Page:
Is it time for Rona Inc. and Lowe's Cos. to reconsider getting together?
As much as it has always made sense for the two to combine, they have never seemed keen on the idea. But with Rona slumping and Lowe's struggling in its home market of the U.S., the dynamic looks more favourable.
Lowe's has always said it wants to build rather than buy.
Rona has always downplayed the competition from Lowe's, which said in 2005 that it would enter Canada.
In fact, at a 2007 conference, Rona Inc. chief executive officer Robert Dutton told the audience that having Lowe's as a new competitor in Canada was "good for business."
Rona was already competing with one American giant in Home Depot, and Lowe's would only worsen the pressure.
But Mr. Dutton saw it differently. The spectre of the American giant coming created a reason for independent hardware dealers to want to join Rona, Mr. Dutton said.
Good for business? Hardly. In the intervening five years, Rona's earnings per share are down sharply.
In 2007, Rona earned $1.60 a share according to Bloomberg. In 2010 it was $1.06. This year, based on the company's guidance, the outlook is for about 68 cents a share.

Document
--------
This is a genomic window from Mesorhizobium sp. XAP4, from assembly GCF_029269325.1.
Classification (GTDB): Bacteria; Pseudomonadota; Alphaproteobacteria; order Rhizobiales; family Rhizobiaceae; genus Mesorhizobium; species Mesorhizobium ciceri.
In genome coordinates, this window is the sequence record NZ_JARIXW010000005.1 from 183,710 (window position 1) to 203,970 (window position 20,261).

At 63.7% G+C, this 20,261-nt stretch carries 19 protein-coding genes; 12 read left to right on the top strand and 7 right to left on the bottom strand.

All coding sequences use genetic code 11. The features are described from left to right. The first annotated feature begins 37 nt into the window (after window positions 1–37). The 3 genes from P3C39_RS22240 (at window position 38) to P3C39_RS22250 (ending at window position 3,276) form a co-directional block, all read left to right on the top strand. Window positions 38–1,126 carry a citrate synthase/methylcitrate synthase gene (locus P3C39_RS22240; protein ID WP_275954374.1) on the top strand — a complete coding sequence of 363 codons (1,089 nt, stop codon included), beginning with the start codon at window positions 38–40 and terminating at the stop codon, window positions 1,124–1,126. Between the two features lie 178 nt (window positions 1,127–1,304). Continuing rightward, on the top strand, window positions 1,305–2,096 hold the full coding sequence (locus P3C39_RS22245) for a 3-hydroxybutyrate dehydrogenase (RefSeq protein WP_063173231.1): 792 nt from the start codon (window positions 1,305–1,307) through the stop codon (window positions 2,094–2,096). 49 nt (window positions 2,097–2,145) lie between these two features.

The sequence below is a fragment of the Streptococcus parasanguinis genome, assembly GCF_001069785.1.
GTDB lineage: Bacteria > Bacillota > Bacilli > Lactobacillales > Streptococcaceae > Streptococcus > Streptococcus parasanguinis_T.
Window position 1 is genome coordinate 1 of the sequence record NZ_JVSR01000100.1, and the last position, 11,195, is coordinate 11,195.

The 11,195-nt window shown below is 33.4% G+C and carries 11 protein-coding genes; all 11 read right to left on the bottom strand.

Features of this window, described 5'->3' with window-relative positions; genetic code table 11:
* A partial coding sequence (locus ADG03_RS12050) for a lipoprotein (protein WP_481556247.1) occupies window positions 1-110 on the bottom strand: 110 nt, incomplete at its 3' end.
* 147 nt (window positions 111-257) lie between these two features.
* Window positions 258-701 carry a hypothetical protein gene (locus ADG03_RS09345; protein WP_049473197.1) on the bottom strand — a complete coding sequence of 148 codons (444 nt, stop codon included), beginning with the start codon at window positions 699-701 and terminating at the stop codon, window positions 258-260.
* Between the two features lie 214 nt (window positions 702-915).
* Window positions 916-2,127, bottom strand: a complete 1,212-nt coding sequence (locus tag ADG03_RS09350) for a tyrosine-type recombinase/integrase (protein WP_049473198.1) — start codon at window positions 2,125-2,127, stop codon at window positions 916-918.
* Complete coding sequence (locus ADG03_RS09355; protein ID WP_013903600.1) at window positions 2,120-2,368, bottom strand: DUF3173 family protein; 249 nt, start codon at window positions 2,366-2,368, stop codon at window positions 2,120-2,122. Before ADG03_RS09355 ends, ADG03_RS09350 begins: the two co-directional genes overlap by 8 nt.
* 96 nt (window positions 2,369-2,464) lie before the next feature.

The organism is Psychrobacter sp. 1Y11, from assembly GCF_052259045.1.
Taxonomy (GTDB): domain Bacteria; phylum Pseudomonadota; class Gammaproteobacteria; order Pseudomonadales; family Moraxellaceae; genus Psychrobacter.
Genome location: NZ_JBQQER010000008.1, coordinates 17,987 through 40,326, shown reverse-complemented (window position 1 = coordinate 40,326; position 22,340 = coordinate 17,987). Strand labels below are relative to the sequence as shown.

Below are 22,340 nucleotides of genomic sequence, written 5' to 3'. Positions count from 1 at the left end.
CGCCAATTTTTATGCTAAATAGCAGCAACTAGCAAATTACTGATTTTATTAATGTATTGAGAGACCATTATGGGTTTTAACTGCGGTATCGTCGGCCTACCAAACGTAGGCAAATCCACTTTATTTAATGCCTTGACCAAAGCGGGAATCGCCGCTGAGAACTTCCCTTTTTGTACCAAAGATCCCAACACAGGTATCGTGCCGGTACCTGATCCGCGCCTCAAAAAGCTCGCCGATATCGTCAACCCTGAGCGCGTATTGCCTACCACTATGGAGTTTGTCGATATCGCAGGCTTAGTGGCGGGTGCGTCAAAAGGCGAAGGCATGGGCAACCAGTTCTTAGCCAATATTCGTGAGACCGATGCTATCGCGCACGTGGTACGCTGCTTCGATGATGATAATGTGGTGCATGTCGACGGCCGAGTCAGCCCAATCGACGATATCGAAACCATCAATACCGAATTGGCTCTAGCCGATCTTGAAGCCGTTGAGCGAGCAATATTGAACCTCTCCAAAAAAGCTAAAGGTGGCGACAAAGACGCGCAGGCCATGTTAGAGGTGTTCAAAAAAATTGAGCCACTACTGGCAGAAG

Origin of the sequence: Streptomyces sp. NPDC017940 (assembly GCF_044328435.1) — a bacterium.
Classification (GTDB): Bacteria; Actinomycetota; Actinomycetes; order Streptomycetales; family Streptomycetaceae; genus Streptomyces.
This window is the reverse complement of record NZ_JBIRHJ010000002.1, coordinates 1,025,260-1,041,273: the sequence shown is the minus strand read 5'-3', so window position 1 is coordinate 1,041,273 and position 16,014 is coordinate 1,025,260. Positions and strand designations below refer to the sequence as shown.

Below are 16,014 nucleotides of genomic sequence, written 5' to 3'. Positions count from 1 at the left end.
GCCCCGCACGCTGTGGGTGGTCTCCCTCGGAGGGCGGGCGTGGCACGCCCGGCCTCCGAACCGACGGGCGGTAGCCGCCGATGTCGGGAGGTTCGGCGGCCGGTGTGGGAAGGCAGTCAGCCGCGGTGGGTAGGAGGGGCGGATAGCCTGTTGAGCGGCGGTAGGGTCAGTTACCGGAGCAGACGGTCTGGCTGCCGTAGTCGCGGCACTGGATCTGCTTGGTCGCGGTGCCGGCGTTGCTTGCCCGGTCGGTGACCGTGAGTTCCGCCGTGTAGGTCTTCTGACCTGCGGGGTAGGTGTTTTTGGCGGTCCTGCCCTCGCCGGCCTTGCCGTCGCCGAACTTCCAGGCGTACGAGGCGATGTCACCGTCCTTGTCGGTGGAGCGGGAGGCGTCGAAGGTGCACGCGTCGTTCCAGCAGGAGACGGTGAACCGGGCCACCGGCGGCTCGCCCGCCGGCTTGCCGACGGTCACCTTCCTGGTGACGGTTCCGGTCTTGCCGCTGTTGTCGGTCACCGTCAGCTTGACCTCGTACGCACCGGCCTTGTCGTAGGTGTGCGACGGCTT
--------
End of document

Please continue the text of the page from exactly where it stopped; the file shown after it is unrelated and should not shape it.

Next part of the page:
Same store sales have been sliding at Rona's network of more than 600 outlets. it's no shock that the stock has struggled in that time, falling from almost $25 in mid-2007 to less than $10 today.
There's more than Lowe's at play. Canada's economy has struggled at times in the interim and home renovation intentions are sliding, perhaps because high home prices mean that buyers don't have much cash left over for a new bathroom. In 2011, a CMHC survey found that 34 per cent of homeowners planned a renovation, down from 2010's 42 per cent and 2009's 50 per cent.
Meantime, the Lowe's build in Canada has been slow. It has only opened about 30 stores in Canada, mostly clustered in Ontario. In 2007, with the U.S. economy booming, there was less impetus to get into Canada.
Now, with the U.S. housing market mired in a long slump, Canada's has to look inviting. Yes, renovations here have slowed, but our housing market is in vastly better shape and the economy has in general held up better.
Lowe's lack of penetration is both a threat and an opportunity for Rona. There's plenty of room for Lowe's to increase the pressure by opening more building centres.
But should Rona or its shareholders want to sell, that small Lowe's footprint means it might make sense for Lowe's to kickstart its Canadian invasion. There's little overlap at this point outside the southern Ontario market.
Lowe's has its own problems in the U.S., but it has still been a better performer than Rona in terms of same-store sales, stock price and earnings.
Lowe's shares are down from a 2007 high of about $35 (U.S.) to about $25 of late.
Lowe's could make a purchase accretive based on price-earnings ratios. Rona trades at a price-earnings ratio of 14.1, while Lowe's garners a 15.5 multiple.
To be clear, nobody's really talking about a Lowe's-Rona deal that Streetwise knows of. (In fact, last month RBC analyst Irene Nattel said that a "corporate development geared toward surfacing value" looked "fairly unlikely at this time.")
But maybe they should be.